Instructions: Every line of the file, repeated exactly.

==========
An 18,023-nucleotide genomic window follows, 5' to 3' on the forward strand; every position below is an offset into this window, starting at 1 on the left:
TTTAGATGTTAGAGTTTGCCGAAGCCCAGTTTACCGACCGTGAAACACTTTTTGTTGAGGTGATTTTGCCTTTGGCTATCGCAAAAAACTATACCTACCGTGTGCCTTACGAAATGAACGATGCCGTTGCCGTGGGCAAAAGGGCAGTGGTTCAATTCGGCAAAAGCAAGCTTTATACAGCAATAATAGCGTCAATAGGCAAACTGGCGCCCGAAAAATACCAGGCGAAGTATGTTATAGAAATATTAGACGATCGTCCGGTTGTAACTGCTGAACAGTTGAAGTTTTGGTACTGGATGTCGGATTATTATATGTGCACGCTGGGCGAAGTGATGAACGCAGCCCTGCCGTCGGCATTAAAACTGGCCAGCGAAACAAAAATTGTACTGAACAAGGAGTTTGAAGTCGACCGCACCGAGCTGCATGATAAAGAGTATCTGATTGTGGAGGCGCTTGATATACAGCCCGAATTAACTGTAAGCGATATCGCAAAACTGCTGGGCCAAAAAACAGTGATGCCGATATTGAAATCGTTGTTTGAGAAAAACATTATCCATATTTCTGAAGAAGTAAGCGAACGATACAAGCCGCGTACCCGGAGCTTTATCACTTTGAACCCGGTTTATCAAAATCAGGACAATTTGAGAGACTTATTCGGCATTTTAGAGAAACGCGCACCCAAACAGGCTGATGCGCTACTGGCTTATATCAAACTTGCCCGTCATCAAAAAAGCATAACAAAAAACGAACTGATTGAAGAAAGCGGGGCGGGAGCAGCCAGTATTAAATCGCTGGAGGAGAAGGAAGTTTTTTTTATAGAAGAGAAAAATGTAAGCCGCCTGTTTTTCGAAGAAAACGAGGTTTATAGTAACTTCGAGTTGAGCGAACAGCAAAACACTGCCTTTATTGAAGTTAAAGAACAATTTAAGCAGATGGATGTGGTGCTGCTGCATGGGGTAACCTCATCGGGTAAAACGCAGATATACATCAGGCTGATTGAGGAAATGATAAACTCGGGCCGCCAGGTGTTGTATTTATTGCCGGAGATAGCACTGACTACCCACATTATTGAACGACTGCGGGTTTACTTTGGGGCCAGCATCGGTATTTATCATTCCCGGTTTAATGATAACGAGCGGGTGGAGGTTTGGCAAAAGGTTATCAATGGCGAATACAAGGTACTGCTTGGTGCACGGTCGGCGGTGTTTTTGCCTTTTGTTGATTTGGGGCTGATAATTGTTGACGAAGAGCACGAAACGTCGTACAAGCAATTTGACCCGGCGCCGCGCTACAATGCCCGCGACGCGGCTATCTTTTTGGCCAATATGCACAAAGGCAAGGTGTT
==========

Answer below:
An 18,023-nucleotide genomic window follows, 5' to 3' on the forward strand; every position below is an offset into this window, starting at 1 on the left:
TTTAGATGTTAGAGTTTGCCGAAGCCCAGTTTACCGACCGTGAAACACTTTTTGTTGAGGTGATTTTGCCTTTGGCTATCGCAAAAAACTATACCTACCGTGTGCCTTACGAAATGAACGATGCCGTTGCCGTGGGCAAAAGGGCAGTGGTTCAATTCGGCAAAAGCAAGCTTTATACAGCAATAATAGCGTCAATAGGCAAACTGGCGCCCGAAAAATACCAGGCGAAGTATGTTATAGAAATATTAGACGATCGTCCGGTTGTAACTGCTGAACAGTTGAAGTTTTGGTACTGGATGTCGGATTATTATATGTGCACGCTGGGCGAAGTGATGAACGCAGCCCTGCCGTCGGCATTAAAACTGGCCAGCGAAACAAAAATTGTACTGAACAAGGAGTTTGAAGTCGACCGCACCGAGCTGCATGATAAAGAGTATCTGATTGTGGAGGCGCTTGATATACAGCCCGAATTAACTGTAAGCGATATCGCAAAACTGCTGGGCCAAAAAACAGTGATGCCGATATTGAAATCGTTGTTTGAGAAAAACATTATCCATATTTCTGAAGAAGTAAGCGAACGATACAAGCCGCGTACCCGGAGCTTTATCACTTTGAACCCGGTTTATCAAAATCAGGACAATTTGAGAGACTTATTCGGCATTTTAGAGAAACGCGCACCCAAACAGGCTGATGCGCTACTGGCTTATATCAAACTTGCCCGTCATCAAAAAAGCATAACAAAAAACGAACTGATTGAAGAAAGCGGGGCGGGAGCAGCCAGTATTAAATCGCTGGAGGAGAAGGAAGTTTTTTTTATAGAAGAGAAAAATGTAAGCCGCCTGTTTTTCGAAGAAAACGAGGTTTATAGTAACTTCGAGTTGAGCGAACAGCAAAACACTGCCTTTATTGAAGTTAAAGAACAATTTAAGCAGATGGATGTGGTGCTGCTGCATGGGGTAACCTCATCGGGTAAAACGCAGATATACATCAGGCTGATTGAGGAAATGATAAACTCGGGCCGCCAGGTGTTGTATTTATTGCCGGAGATAGCACTGACTACCCACATTATTGAACGACTGCGGGTTTACTTTGGGGCCAGCATCGGTATTTATCATTCCCGGTTTAATGATAACGAGCGGGTGGAGGTTTGGCAAAAGGTTATCAATGGCGAATACAAGGTACTGCTTGGTGCACGGTCGGCGGTGTTTTTGCCTTTTGTTGATTTGGGGCTGATAATTGTTGACGAAGAGCACGAAACGTCGTACAAGCAATTTGACCCGGCGCCGCGCTACAATGCCCGCGACGCGGCTATCTTTTTGGCCAATATGCACAAAGGCAAGGTGTT